Three Changes We Will See in Hotel Marketing in 2011
12/08/2010 - Traducido y reproducido con permiso de Neil Salerno. © Hospitality Neil Salerno, julio de 2010. Autor: Neil Salerno. Traducido por Event Planner SpainIn the last two years, the economy has taken a severe toll on our industry and its resources. In the resulting scramble to stay afloat, many hotels turned to every marketing and operational technique they could uncover. Some of those techniques helped, some didn’t. Many hoteliers searched for that one unique tactic which would turn everything around; only to find that it doesn’t exist.
Experimentation is always expensive in terms of time and human resources. The simple fact is that the basic tactics of hotel sales and marketing still work. My impression is that, in recent years, many hoteliers have drifted away from the basics, in favor of new technology and the many unrealistic promises about the use of non-travel related social media. This type of social media has not yet made any impact for individual hotels.
Beginning in 2011 or sooner, I believe that we will see many hotels return to a more balanced marketing strategy. More hotels will return to the time-proven tactics of creating more personal contacts and a resolute effort to develop longer lasting business relationships. The climate is ripe for a return to customer relations management after several years of the de-personalization of relationships inherent with the Internet.
I believe that more hotels will begin prioritizing tactics within their marketing strategy to eliminate wasted efforts and maximize time spent on those things that actually produce business. The Internet and other forms of electronic marketing should supplement and enhance your property sales efforts, not replace it. I believe that the Internet can have a significant impact on a hotel’s marketing coverage and resultant revenue income, but it is not the only way to market a hotel.
Less Multi-Tasking, More Specialization
During the economic crisis, many hotels were forced to eliminate, or simply not replace, some key positions, which forced the remaining staff to take-on additional tasks and responsibilities; multi-tasking has become the norm in many hotels. As the business climate improves, I see a growing trend to return to hiring sales specialists to create new contacts and build hotel sales.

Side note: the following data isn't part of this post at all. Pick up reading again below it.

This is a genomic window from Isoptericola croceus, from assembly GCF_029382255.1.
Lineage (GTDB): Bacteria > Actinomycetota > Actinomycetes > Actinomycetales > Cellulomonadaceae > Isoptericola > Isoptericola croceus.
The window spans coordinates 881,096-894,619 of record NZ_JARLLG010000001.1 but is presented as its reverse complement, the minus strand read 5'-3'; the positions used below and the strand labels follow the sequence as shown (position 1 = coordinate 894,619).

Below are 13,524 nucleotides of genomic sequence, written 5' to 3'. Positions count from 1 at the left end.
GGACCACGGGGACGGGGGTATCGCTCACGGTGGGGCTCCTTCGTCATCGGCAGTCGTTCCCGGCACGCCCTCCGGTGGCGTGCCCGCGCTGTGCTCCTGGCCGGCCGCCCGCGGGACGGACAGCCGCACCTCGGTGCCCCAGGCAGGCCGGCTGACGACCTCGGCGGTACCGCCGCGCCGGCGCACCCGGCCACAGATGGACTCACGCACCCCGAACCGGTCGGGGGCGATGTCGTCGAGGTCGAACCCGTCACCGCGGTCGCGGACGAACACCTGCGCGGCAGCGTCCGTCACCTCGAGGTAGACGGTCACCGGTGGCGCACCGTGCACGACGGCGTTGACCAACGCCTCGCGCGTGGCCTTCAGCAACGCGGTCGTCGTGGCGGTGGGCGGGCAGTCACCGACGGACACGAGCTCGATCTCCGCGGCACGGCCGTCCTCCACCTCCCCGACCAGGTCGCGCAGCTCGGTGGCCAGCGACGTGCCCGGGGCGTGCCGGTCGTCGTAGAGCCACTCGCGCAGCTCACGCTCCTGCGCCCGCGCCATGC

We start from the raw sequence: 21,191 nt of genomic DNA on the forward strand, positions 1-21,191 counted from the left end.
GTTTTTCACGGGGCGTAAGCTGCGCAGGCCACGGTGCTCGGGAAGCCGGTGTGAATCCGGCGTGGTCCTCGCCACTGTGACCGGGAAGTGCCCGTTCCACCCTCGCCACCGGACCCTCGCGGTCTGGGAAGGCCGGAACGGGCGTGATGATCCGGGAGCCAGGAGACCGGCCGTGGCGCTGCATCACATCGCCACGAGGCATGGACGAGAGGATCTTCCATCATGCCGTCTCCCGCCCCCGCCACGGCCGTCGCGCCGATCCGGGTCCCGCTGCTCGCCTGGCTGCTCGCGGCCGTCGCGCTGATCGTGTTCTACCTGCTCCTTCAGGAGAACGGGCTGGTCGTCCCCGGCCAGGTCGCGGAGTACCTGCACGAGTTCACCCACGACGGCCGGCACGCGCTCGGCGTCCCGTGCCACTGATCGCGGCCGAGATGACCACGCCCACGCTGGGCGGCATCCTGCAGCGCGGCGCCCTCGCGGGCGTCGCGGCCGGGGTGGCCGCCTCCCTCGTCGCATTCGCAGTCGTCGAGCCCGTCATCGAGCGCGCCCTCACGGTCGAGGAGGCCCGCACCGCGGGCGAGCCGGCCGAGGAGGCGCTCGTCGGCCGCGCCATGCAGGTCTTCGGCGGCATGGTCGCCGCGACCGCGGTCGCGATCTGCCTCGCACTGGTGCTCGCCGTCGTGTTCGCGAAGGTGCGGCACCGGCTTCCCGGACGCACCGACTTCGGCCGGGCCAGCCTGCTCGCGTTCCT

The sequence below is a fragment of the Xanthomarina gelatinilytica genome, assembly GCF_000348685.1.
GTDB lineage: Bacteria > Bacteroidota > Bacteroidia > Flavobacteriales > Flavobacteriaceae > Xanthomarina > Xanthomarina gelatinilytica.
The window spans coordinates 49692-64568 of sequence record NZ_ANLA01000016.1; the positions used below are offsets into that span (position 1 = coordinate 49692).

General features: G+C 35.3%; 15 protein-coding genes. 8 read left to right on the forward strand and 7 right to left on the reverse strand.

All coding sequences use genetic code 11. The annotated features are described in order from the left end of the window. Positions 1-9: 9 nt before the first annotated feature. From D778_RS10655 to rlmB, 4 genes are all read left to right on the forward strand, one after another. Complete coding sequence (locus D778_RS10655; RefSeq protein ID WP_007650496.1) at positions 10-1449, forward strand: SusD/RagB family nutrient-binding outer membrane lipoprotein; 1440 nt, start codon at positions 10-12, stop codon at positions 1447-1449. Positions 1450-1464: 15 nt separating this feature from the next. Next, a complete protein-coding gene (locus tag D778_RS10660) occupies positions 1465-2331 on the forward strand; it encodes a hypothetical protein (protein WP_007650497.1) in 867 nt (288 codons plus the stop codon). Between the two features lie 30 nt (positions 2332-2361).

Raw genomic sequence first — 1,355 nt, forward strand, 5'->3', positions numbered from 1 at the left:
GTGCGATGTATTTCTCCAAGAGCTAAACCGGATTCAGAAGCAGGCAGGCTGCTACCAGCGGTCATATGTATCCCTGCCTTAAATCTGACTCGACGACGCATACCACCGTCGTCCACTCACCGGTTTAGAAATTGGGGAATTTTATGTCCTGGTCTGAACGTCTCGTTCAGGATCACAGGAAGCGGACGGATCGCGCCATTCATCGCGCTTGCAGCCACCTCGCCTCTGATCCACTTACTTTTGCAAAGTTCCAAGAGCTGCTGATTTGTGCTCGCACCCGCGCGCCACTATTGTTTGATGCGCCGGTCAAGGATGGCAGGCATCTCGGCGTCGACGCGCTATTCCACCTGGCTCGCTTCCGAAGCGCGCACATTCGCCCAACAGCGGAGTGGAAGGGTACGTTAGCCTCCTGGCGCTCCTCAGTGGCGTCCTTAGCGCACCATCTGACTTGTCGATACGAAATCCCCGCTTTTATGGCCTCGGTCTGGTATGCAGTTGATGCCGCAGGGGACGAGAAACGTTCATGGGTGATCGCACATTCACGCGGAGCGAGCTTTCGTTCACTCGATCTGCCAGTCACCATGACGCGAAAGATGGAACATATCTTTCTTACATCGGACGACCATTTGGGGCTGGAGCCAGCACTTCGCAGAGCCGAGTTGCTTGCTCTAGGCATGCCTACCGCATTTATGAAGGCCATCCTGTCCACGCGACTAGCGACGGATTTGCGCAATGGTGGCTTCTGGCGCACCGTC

There is a growing trend for hotels to out-source Internet and electronic marketing in order to free-up time and dollars to be re-directed toward the property sales effort. Outsourcing these tasks allows hotels to concentrate on their core marketing tactics to build long-term business the way we did before the Internet.
On the other hand, many more hotel site designers need to take-on full responsibility for the marketing and sales production of the websites they design. Hotel website designers who design a hotel website, publish it, and "forget it" need to rethink their positions. I believe that our industry will see many more productive sites if site designers begin to accept the responsibility for the reservation and sales results of the sites they design.
This will force website designers to build sites which produce sales and not simply design sites which look attractive, but are dysfunctional from a search and sales stand-point. More site designers are also beginning to realize that there is much more to marketing on the Internet than simply using search engine optimization. A relatively new term for hotels "Search Engine Marketing" needs to be adopted by site designers.
Search engine marketing includes destination marketing, which is so vital for search, creating online packages and promotions, using social media to build in-bound links, using online blogs, the application of site analytics results, and blast email mailings; all necessary to the search and sales success of a hotel website.
A Stronger Focus on Creating Profitable Revenue
During the economic crisis, hotel revenue management experienced a resurgence of interest among hoteliers. The reduction in sales volume forced many hoteliers to "sell smarter", not just harder. Revenue management was created to build net income while maximizing occupancy through rate and inventory management.
Revenue management takes the focus off of just selling rooms to concentrating on building net income. Many of those hotels which drastically dropped their rates during the recession will find it extremely difficult to bring them back to more profitable levels as the recession recedes. Unfortunately, many of these hoteliers resorted to drastically reducing rates because they just didn’t know what else to do.
In 2011, it is my hope that more hotels will get on the revenue management band-wagon. There are many forms of RM and most of them will work to build income and reduce the tendency to leave revenue on the table, sell more rooms, but produce less profit.
Neil Salerno, CHME, CHA
Hotel Marketing Coach
Email: [email protected]
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